And yet, we have a hard time getting really bearish on the US economy or stock market.

The world is increasingly interdependent. While the health of the world economy in the past relied on US growth, that is less apparent today. Despite slowing US growth, economic growth outside the US is booming. Goldman Sachs recently adjusted its growth estimate for China in 2007 from 9.8% to 10.8%. The Asian Development Bank also raised its estimate for growth in Asia to over 7%. Those are big numbers. Even the European Union is experiencing uncharacteristic vigor.

Commodity prices continue to rise further, suggesting that foreign demand may compensate for weakness in domestic US demand. Recent numbers point to robust exports of US goods and services as an unexpected source of strength for US GDP. Perhaps that was what the chief economist of the IMF was thinking when he recently said that “recession does not stalk the US economy”. Instead of the US being the engine of world prosperity, the rest of the world has become a determining source of US growth. The great unexpected might be that the under-trend growth of GDP in early 2007 will give way to a reacceleration in the later part of the year.

We take some comfort in the observation that the bear case has been widely disseminated and, therefore discounted by the market. The end of the housing boom, for example, has been widely anticipated and so far has caused little systemic harm. Gasoline at $3/gal seems a distraction, not a disaster in light of strong employment and rising incomes. Meanwhile, the US stock market is at a historically reasonable valuation. The contrarian case argues for a pick up in earnings growth and therein lays the hope for a robust US stock market.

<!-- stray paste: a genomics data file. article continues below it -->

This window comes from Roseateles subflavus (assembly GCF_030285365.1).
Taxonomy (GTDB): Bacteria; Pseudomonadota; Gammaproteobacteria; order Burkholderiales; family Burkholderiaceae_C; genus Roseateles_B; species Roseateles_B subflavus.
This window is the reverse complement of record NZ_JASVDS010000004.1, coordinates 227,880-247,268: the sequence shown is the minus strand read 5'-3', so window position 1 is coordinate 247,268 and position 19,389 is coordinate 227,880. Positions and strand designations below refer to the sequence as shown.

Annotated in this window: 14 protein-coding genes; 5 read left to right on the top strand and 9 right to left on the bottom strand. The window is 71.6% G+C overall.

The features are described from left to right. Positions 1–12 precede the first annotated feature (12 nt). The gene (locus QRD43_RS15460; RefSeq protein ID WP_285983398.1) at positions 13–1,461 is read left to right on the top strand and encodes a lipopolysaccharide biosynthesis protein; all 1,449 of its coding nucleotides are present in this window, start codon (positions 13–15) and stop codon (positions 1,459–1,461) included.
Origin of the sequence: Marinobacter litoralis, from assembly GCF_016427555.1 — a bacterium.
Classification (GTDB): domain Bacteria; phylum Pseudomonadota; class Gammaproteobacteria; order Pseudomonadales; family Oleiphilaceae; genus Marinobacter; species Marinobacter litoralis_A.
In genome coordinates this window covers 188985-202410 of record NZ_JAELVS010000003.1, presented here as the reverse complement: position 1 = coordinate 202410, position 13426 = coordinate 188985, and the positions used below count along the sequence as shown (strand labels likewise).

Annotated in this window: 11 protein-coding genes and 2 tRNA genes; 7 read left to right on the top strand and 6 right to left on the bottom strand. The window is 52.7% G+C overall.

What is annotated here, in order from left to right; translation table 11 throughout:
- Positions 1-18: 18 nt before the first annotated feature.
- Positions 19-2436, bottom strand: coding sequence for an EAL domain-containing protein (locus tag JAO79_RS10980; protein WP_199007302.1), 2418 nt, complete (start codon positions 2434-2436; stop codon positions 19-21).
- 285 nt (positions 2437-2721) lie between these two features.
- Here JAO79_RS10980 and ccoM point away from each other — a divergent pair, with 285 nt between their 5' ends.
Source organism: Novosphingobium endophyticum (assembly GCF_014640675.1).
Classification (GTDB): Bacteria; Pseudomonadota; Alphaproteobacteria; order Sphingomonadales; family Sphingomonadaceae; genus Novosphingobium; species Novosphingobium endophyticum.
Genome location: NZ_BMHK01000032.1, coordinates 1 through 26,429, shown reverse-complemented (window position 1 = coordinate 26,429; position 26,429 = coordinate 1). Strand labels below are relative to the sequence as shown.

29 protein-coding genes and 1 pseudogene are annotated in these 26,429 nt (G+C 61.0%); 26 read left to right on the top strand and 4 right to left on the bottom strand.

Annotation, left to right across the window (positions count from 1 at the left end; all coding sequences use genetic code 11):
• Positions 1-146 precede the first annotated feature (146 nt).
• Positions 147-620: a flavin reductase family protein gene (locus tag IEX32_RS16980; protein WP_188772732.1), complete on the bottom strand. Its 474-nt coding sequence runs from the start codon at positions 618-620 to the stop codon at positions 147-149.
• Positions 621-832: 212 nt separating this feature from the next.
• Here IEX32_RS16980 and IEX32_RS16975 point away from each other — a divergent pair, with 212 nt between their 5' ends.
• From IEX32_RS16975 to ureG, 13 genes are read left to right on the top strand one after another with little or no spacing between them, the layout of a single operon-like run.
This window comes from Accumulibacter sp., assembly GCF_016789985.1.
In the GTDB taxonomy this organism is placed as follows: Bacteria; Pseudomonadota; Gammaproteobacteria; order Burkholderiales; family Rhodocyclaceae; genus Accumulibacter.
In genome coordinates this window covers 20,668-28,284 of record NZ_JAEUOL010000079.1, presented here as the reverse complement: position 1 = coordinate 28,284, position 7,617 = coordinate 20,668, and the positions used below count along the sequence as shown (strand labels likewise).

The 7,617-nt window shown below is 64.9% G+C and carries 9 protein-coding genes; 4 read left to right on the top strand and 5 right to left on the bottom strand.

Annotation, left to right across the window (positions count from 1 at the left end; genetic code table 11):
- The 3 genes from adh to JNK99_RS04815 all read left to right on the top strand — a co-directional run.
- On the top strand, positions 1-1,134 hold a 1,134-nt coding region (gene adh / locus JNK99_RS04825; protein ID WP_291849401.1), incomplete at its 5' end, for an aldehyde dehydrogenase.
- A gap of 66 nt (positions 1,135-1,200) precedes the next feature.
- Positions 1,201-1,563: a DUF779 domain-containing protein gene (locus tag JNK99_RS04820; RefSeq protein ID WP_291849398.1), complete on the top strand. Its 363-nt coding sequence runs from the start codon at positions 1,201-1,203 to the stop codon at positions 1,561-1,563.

We have a maxim at P.R. Herzig & Co.: when lacking a profound insight, talk about natural gas. We remain bullish on natural gas because:

Green is “in.” Natural gas is the “clean burning fuel” which environmentally sensitive investors should love. There is increasing public opposition to coal as a fuel source to generate electric power. In its recent bid to win regulatory approval for the acquisition of TXU, a large Texas electric utility, the buyer promised to scrap plans for eight coal-fired, electric generating plants because of environmental concerns. That’s fine but Texas needs the electricity from those plants. Nuclear power is a good option but it still makes voters uncomfortable. Our guess is that with its relatively low level of harmful emissions, natural gas-fired capacity will meet at least some of the future demand.